Eight Flavors Book Club Discussion Questions!

If Eight Flavors: The Untold Story of American Cuisine is on your summer reading list, then here are some very official discussion questions to help you along!

 

  1. Lohman mentions omitting certain prominent American flavors from the book, such as chocolate and coffee, because of the wealth of existing coverage and research on them. Why else do you think she specifically chose to feature these eight flavors? What other quintessential flavors in American food are not featured in this book?
  2. Lohman profiles the individual histories of each of her eight chosen flavors. Which flavor’s story did you find to be the most engaging or interesting? Why?

  3. Which of the eight flavors did you feel you learned the most about? Which did you have the most prior knowledge of?

  4. What was the most surprising thing you learned from this book?

  5. Lohman argues that American cuisine is “the most complex and diverse cuisine on the planet.” Do you agree with this statement and why?

  6. Think about how you personally define the term “American cuisine”, and how Lohman defines it. When does an ingredient imported from another part of the world become “American” and part of “American cuisine”?

  7. How has this book changed the way you think about American cuisine; how it is defined, where it comes from, etc?

  8. Having read this book, would you consider reading more about the topic of American food history (or food history more broadly)?

  9. Has reading this book influenced or affected your tastes in food? For example, do you find yourself wanting to further explore a specific cuisine or more likely to eat or make a certain food than you were before?

  10. Consider the examples of MSG, which Lohman describes as unfairly receiving bad press, or vanilla, which became more widespread with advances in production techniques. What other factors influence how a specific ingredient goes up, or down, in popularity? What gives a foodstuff “staying power” in terms of how popular it is?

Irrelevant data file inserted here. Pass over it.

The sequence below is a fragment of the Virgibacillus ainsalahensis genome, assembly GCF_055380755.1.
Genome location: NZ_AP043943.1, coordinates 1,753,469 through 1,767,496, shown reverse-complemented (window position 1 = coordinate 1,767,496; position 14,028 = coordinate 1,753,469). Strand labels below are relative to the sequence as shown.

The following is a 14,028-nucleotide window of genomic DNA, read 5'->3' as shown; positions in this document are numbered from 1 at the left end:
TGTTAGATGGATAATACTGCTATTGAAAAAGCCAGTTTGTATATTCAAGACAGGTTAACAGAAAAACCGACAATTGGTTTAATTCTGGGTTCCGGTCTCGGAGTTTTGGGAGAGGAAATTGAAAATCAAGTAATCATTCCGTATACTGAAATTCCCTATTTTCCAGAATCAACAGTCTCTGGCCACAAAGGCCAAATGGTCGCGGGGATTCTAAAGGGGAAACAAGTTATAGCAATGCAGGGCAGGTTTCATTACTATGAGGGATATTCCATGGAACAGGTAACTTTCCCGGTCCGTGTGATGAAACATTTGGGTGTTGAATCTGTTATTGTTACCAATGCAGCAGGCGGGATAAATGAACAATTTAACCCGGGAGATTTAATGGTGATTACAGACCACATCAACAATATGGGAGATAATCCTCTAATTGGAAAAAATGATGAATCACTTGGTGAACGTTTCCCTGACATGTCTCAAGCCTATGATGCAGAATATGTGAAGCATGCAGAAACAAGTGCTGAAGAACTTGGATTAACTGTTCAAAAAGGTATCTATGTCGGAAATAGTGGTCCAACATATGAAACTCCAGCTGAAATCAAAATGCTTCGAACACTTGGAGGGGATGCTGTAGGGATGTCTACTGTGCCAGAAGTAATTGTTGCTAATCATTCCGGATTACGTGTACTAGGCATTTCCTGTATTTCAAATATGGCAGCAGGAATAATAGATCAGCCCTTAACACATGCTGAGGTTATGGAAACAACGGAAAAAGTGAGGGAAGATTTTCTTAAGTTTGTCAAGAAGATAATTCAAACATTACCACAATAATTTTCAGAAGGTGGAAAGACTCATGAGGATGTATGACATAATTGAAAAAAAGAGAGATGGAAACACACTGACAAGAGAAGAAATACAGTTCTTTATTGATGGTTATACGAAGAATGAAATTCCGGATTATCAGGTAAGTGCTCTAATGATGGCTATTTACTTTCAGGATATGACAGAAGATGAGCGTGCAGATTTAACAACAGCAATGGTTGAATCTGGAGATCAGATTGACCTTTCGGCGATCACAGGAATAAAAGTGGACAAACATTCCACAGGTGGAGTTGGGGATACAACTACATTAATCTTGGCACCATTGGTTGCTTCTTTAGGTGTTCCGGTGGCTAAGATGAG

11. In the final chapter of the book, Lohman speculates where the flavor trends of American cuisine might lead us in the future. What do you make of her predictions? Have you noticed other flavors or ingredients rising in popularity that might become the stars of American cuisine next year? What about five, ten, or even twenty years in the future? Do you expect that the flavors depicted in this book will remain enduringly popular?

5 Responses to “Eight Flavors Book Club Discussion Questions!”


  • I WISH I had a book club that read stuff like this. But coincidentally I did move it up in my queue and this will become my vacation reading in a few weeks; looking forward to it. Any chance of an audiobook version ever coming out?

  • I loved the book. I’m an enthusiastic historical gastronomist and will be presenting this at our salon for the parched in Palm Springs for our July salon. Of course there are loads of flavors, but Sarah has codified them through the CDC and sets forth her methodology. It was wonderfully written and insightful. I loved the back stories and all the trivia that makes history fascinating.

    Sarah, I do believe you may have been our tour guide at the Tenement Museum a couple years ago. Kudos.

    All my best,
    Kurt

  • Acquired _8 Flavors_ at your talk at the Tenement Museum in December, and had you autograph it for Christmas present (was almost last in line, your hand was getting tired ;-) )

    One of the recipients reviewed it in her blog
    http://cathyshistoricfood.blogspot.com/2017/06/eight-flavors-of-what.html

    Oneovdezedaze you can argue it all out over lunch…

    Best wishes, John

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